In the scene where this middle age woman approaches Megan with something in her hand and an expression on her face to suggest she wanted to speak to her, this is a pivotal moment that should be shown, not described. Did the woman break eye contact at the very last moment? Did a sudden flush crept up her neck to her cheeks? What did she do with this unknown object in her hand? Did she shove it deep into her pocket? Or maybe her hands shook violently, causing her to drop it? So instead of facing Megan, she was stooping as she hastily grabbed up the fallen object.

I think it’s always good to have a firm idea of who are characters are—no matter how short the piece. That doesn’t mean you have to write pages and pages about each character. This is definitely a character driven story—the rest of the unseen iceberg (in this case, the why of Megan being put up for adoption) may provide additional information and direction for your story.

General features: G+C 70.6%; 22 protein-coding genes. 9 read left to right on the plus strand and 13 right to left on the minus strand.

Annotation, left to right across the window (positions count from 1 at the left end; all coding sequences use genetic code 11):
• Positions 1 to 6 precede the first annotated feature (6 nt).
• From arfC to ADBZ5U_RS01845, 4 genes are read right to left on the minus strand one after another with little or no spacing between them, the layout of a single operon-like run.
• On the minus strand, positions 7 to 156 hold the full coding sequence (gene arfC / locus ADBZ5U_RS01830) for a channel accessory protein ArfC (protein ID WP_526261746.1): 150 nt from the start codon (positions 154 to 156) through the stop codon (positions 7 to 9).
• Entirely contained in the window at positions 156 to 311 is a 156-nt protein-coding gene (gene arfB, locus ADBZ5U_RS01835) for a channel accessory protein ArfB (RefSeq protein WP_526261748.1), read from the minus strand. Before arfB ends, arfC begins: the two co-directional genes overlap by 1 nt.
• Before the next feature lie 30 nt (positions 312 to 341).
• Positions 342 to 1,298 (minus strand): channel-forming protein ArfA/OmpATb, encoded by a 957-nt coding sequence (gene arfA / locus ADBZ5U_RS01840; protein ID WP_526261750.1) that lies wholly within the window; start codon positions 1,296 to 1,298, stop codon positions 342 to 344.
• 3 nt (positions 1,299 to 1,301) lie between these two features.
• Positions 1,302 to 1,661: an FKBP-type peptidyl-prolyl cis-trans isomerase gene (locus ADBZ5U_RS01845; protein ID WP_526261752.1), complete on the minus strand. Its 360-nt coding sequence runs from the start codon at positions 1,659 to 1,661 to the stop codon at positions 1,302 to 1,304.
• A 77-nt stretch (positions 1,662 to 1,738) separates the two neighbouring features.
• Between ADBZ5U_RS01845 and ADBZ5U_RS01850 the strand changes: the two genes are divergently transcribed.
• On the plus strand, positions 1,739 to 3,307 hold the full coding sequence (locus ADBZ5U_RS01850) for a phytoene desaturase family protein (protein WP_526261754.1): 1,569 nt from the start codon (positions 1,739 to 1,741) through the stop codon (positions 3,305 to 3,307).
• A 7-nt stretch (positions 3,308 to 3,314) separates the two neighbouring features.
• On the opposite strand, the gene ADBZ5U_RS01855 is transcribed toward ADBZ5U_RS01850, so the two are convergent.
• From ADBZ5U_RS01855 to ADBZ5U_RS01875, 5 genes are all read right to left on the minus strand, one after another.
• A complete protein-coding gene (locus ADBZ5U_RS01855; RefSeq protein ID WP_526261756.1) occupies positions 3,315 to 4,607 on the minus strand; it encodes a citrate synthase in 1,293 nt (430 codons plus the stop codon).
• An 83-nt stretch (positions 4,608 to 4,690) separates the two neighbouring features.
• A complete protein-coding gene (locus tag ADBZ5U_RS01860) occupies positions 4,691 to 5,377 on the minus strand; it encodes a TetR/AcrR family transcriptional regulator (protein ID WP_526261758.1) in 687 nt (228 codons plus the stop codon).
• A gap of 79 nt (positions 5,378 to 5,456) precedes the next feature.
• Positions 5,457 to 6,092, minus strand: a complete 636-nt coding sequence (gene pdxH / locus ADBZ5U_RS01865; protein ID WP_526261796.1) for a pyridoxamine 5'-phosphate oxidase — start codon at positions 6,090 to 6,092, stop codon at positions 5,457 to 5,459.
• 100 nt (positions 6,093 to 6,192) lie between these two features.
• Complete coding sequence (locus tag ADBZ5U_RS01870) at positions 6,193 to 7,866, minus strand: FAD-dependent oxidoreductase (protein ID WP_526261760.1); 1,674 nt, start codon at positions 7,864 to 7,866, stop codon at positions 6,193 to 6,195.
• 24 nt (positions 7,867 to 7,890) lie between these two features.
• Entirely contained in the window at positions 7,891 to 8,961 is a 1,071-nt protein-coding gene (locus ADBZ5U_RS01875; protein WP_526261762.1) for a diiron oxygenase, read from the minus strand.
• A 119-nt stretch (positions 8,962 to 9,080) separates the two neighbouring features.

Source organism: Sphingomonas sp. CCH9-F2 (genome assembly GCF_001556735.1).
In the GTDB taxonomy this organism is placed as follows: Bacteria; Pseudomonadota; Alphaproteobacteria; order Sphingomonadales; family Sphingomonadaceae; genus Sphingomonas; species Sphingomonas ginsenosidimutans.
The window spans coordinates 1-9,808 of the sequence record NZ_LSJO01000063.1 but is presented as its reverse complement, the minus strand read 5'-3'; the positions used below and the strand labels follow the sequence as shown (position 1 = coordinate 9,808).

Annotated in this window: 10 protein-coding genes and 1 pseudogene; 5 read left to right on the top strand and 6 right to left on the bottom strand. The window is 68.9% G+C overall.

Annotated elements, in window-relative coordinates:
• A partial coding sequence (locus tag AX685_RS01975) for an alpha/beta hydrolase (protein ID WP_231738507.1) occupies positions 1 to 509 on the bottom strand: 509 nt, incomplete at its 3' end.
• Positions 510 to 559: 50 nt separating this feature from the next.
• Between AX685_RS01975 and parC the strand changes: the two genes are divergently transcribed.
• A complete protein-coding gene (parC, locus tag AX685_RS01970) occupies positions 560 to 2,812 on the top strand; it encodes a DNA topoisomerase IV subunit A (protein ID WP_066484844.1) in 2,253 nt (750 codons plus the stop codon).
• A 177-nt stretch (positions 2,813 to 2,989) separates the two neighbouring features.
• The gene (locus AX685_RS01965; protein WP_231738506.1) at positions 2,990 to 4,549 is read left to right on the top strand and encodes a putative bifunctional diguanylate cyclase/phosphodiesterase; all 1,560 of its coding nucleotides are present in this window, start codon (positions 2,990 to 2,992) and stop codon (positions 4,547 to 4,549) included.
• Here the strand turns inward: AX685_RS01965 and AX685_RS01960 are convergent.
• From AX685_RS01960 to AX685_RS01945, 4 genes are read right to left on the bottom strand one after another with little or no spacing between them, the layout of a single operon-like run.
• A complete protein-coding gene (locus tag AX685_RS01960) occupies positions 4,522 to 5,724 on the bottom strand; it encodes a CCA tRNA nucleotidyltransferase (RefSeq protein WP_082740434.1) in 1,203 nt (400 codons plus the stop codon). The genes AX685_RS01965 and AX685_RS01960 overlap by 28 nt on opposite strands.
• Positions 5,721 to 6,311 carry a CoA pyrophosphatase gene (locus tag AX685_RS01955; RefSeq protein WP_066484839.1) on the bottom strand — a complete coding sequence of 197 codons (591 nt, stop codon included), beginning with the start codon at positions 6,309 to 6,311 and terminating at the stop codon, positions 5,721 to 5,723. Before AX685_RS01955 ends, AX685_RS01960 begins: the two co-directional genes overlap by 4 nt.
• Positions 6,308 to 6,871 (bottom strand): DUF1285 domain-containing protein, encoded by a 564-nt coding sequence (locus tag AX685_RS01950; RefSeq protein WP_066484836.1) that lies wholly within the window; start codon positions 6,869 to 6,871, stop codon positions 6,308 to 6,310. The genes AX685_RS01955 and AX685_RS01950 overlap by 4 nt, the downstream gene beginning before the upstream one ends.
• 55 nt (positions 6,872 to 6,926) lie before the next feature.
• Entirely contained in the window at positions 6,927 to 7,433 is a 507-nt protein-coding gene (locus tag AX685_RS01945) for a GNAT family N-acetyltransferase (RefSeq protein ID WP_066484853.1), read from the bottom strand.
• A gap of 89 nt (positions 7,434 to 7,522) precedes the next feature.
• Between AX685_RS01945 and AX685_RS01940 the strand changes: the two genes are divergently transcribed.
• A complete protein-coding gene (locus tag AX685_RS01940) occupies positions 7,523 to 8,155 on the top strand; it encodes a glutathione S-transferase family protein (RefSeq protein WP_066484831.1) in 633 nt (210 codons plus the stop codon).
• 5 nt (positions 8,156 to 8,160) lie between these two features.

I hope my impressions of your story and its characters will help you in developing this story to its full potential. If I have encouraged and/or aided you, my fellow writer, in perfecting your craft, then this has been a very worthwhile endeavor. I look forward to reading this story as it evolves.

Thanks for having the courage to share you work.
Meg
** Image ID #1744867 Unavailable **

My review has been submitted for consideration in "Good Deeds Go Noticed.
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Review of The Choice